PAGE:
What is evident is that this is an ever changing industry. There were a number of interesting “Dragons’ Den” style pitches in an open forum event, particularly looking at using Blockchain technology in a gaming/gambling environment.
From a company perspective we obtained a good number of leads which we are now following up. We are continuing to develop our e-gaming and cryptocurrency offerings both on the Isle of Man and in Malta.
The next event for us of this nature is ICE London which is on the 5-7 February 2019 at Excel. I’m told this one is bigger and wilder than iGB!
In the meantime it’s back to more familiar territory for me with the Southampton and Monaco Yacht Shows in September. I’ll have fond memories of Amsterdam though, and look forward to continuing on my e-gaming journey with Affinity.
Late October/Early November has become one of my favourite times of the year over the last three years, which is slightly unusual bearing in mind how inclement the weather can be on the Isle of Man that time of year….
The reason for the “love” of EIG is two fold, firstly it is in one of the most beautiful and historic cities in Europe, and secondly outside of the annual trip to ICE, one of the leading gaming events on the calendar so it has a great deal to offer.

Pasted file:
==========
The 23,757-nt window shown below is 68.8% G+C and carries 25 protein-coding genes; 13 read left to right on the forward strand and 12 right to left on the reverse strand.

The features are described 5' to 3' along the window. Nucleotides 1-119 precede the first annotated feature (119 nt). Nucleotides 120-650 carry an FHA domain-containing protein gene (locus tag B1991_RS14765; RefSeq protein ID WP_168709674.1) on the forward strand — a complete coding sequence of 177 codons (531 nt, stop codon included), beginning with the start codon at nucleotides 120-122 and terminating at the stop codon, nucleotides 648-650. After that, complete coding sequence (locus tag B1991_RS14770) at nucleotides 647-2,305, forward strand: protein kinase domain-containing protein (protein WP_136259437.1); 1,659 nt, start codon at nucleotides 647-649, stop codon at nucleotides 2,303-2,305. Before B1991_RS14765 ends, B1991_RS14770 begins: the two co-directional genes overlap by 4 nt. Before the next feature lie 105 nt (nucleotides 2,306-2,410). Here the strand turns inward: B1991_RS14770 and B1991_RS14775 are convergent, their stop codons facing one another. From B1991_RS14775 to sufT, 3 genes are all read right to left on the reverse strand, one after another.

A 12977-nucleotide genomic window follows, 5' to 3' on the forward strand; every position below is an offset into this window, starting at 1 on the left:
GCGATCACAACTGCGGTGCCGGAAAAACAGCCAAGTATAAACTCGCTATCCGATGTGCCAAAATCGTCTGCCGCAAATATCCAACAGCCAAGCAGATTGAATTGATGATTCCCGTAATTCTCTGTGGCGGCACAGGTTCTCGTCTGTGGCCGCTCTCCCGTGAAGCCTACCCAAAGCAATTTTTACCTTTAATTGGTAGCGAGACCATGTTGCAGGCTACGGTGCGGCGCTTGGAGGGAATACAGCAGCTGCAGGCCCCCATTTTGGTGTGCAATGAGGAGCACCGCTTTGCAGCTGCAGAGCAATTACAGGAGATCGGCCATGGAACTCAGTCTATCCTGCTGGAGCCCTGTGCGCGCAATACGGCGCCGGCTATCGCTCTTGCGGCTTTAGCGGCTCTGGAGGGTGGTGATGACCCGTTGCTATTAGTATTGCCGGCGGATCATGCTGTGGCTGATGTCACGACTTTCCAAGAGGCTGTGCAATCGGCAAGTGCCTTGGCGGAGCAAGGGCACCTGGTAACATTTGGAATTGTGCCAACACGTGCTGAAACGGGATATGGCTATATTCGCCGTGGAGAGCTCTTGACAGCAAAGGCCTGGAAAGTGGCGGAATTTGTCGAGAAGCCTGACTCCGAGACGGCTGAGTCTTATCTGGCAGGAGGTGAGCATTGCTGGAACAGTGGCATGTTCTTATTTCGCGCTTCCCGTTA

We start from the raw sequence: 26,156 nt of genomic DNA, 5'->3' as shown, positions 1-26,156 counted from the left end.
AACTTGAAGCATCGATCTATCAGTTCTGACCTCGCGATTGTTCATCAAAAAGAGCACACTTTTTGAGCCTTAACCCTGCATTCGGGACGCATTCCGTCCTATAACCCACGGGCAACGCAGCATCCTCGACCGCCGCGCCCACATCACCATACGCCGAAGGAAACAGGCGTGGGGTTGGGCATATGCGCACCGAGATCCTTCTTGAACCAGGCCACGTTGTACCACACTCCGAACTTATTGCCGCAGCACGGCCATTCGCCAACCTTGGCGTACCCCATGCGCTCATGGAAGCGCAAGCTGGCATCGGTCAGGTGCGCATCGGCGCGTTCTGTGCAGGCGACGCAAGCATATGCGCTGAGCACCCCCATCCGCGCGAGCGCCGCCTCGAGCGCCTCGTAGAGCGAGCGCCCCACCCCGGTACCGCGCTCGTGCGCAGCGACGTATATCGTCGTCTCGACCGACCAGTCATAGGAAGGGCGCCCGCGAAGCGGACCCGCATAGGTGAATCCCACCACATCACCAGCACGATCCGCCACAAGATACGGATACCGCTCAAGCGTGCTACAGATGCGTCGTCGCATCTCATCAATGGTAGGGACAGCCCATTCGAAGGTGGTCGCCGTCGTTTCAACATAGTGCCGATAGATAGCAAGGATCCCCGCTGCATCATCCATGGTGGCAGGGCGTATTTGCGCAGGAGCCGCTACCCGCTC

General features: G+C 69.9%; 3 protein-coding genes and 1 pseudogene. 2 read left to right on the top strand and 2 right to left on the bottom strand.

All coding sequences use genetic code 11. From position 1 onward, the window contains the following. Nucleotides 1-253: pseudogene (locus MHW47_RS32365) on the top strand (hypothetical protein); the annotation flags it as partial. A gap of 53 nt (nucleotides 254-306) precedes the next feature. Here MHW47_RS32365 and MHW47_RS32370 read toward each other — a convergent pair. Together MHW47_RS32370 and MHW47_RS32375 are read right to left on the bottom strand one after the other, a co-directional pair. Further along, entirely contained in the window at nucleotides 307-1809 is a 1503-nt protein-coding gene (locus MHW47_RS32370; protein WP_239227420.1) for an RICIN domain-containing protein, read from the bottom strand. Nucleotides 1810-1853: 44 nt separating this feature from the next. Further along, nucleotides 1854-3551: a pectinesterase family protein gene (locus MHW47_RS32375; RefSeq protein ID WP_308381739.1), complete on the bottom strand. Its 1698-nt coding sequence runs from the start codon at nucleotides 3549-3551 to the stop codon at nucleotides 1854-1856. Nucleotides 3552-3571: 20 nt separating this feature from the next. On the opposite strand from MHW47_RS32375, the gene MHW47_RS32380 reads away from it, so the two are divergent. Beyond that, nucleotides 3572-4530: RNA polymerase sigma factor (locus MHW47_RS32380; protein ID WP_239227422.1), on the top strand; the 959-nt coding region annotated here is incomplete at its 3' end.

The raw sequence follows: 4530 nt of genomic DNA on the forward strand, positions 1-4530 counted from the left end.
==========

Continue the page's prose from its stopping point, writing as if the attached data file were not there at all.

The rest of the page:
In terms of the show this year, I took a different tack on my approach of the past, and went for a shorter trip and walked the show to ensure maximum use of the time. The things I particularly like about EIG is that by being organised before I go, I can get round the operators in good time and due to our strength of brand and capability in the industry we get really strong traction.
The time spent taking this approach this year, was even more beneficial in that the show was quieter. However, the quality of attendee high due to the higher cost of attendance (something other shows could learn from).
It is the last EIG before the show amalgamates with AAC and the supershow. From a personal perspective this show has gone out on a high and whilst I will miss the architectural beauty of Berlin next autumn, the new version of the show will be one I very much look forward to…
Andrew Morgan, Director
Having just returned from another Monaco yacht show, I arrived at the office trying to answer the question as to what the show had provided this year versus previous years and whether it had added value for the business, plus what would we do differently in future….quite a conundrum for the start of an autumnal week in the Isle of Man…..